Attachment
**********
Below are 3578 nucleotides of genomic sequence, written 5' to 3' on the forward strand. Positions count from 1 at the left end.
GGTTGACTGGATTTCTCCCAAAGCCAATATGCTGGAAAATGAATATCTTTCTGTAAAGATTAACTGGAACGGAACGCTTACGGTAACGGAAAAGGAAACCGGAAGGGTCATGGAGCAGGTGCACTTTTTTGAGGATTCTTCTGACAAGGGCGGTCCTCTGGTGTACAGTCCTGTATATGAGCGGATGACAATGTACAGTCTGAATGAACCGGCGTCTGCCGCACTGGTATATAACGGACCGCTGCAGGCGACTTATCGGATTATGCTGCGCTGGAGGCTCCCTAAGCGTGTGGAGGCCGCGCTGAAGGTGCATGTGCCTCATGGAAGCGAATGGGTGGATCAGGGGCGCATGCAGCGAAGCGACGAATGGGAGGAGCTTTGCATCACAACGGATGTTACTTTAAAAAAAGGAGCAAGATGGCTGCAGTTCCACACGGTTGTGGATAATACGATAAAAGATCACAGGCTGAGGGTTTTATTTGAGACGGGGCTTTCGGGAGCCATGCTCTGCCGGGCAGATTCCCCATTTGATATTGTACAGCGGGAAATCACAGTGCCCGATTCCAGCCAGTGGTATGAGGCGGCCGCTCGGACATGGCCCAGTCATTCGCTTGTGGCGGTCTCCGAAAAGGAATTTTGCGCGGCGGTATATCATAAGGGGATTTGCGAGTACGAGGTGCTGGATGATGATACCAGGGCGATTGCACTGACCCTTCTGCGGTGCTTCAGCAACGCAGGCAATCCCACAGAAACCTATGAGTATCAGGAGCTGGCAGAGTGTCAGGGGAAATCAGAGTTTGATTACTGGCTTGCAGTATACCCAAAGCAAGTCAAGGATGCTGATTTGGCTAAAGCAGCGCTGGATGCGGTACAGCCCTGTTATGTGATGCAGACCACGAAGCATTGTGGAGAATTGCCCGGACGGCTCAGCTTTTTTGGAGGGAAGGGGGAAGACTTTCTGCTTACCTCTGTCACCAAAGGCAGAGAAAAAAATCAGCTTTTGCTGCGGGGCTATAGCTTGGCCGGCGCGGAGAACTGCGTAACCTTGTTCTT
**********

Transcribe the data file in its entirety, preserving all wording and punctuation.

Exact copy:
Below are 3578 nucleotides of genomic sequence, written 5' to 3' on the forward strand. Positions count from 1 at the left end.
GGTTGACTGGATTTCTCCCAAAGCCAATATGCTGGAAAATGAATATCTTTCTGTAAAGATTAACTGGAACGGAACGCTTACGGTAACGGAAAAGGAAACCGGAAGGGTCATGGAGCAGGTGCACTTTTTTGAGGATTCTTCTGACAAGGGCGGTCCTCTGGTGTACAGTCCTGTATATGAGCGGATGACAATGTACAGTCTGAATGAACCGGCGTCTGCCGCACTGGTATATAACGGACCGCTGCAGGCGACTTATCGGATTATGCTGCGCTGGAGGCTCCCTAAGCGTGTGGAGGCCGCGCTGAAGGTGCATGTGCCTCATGGAAGCGAATGGGTGGATCAGGGGCGCATGCAGCGAAGCGACGAATGGGAGGAGCTTTGCATCACAACGGATGTTACTTTAAAAAAAGGAGCAAGATGGCTGCAGTTCCACACGGTTGTGGATAATACGATAAAAGATCACAGGCTGAGGGTTTTATTTGAGACGGGGCTTTCGGGAGCCATGCTCTGCCGGGCAGATTCCCCATTTGATATTGTACAGCGGGAAATCACAGTGCCCGATTCCAGCCAGTGGTATGAGGCGGCCGCTCGGACATGGCCCAGTCATTCGCTTGTGGCGGTCTCCGAAAAGGAATTTTGCGCGGCGGTATATCATAAGGGGATTTGCGAGTACGAGGTGCTGGATGATGATACCAGGGCGATTGCACTGACCCTTCTGCGGTGCTTCAGCAACGCAGGCAATCCCACAGAAACCTATGAGTATCAGGAGCTGGCAGAGTGTCAGGGGAAATCAGAGTTTGATTACTGGCTTGCAGTATACCCAAAGCAAGTCAAGGATGCTGATTTGGCTAAAGCAGCGCTGGATGCGGTACAGCCCTGTTATGTGATGCAGACCACGAAGCATTGTGGAGAATTGCCCGGACGGCTCAGCTTTTTTGGAGGGAAGGGGGAAGACTTTCTGCTTACCTCTGTCACCAAAGGCAGAGAAAAAAATCAGCTTTTGCTGCGGGGCTATAGCTTGGCCGGCGCGGAGAACTGCGTAACCTTGTTCTT